What did you think about the @TeamRumours cartoon? Did the reference to the Garden of Eden and all that hit too close to home with your faith?
Yeah, a little bit. People are always going to push buttons and whatever. I’m kind of mixed on the @TeamRumours as a lot of people are. I think it’s interesting and fun, but I also think with the details that get put on there, I think that it’s somebody that’s in the know enough or knows somebody enough that they’re in the position to where they probably shouldn’t be saying anything because they’re saying stuff or putting stuff on there that’s pretty sensitive subject sometimes. I think they need to respect people a little bit more, but at the same time it’s kinda their deal. I mean, what would team rumor be if it was something everyone was already expecting? I guess I see both sides. Sometimes it’s fun, but sometimes it’s like maybe a little bit too much too early. But I guess that’s not my call.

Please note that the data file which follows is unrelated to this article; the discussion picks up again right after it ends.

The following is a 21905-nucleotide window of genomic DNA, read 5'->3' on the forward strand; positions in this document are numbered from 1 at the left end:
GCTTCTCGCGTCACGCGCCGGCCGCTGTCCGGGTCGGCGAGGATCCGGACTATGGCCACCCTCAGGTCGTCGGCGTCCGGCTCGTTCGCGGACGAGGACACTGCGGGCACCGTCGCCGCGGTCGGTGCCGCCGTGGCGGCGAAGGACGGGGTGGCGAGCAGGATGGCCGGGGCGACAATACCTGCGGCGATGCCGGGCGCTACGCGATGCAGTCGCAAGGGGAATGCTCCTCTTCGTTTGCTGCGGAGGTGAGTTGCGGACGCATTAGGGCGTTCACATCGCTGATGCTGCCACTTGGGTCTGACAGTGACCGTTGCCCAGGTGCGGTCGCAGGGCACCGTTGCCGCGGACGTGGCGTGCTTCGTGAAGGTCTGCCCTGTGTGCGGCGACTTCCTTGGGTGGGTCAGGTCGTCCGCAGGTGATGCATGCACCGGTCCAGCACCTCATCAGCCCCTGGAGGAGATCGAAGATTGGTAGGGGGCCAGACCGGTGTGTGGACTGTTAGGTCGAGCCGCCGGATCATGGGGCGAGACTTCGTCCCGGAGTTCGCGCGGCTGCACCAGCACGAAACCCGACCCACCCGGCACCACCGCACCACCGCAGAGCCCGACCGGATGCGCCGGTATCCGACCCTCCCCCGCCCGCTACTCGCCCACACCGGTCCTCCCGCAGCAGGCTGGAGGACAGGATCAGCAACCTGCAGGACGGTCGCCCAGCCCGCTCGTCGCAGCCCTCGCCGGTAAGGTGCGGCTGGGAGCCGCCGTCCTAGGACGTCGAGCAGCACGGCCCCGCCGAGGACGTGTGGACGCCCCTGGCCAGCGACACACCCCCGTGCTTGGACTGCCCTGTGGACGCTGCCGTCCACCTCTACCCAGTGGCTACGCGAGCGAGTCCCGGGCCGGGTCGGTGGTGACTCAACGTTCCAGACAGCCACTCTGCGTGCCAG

So how did the opportunity to ride for Specialized come along?
Just talking with a few people. There were some things that were not really working out, I guess, on the Trek side with my contract. Things that I wanted and things that I felt I deserved or I needed or whatever. And I just had an opportunity at Specialized, you know, with talking with those guys and some different things where I was able to make those things happen. It wasn’t something where they wanted to stop me from doing stuff, they wanted to support me and just said, ‘What does that take? What is that going to look like,’ and they let me piece together my program from there. I guess that’s kind of an overview, long story short. Basically that’s how the opportunity came about.
I wasn’t really happy with the Trek deal when it showed up and before that and I had an opportunity to go somewhere else that felt was the best move for me and my career and everything moving forward. It was the freedom they were giving me within the program. It was a frame and tire sponsorship and they said, ‘what else can we do to make you go fast, to make you happy, to make you enjoy being at the races,’ and all that other stuff. They let me basically piece together my dream program. For any rider, that’s definitely the thing we all kind of dream about. To be able to race and win races and do all these things is awesome, but to do it in an atmosphere and environment that you’re really happy with…and to be able to control a lot of those details is rare. So when an opportunity presents itself like that, you have to take a really serious look at it, so that’s what I did.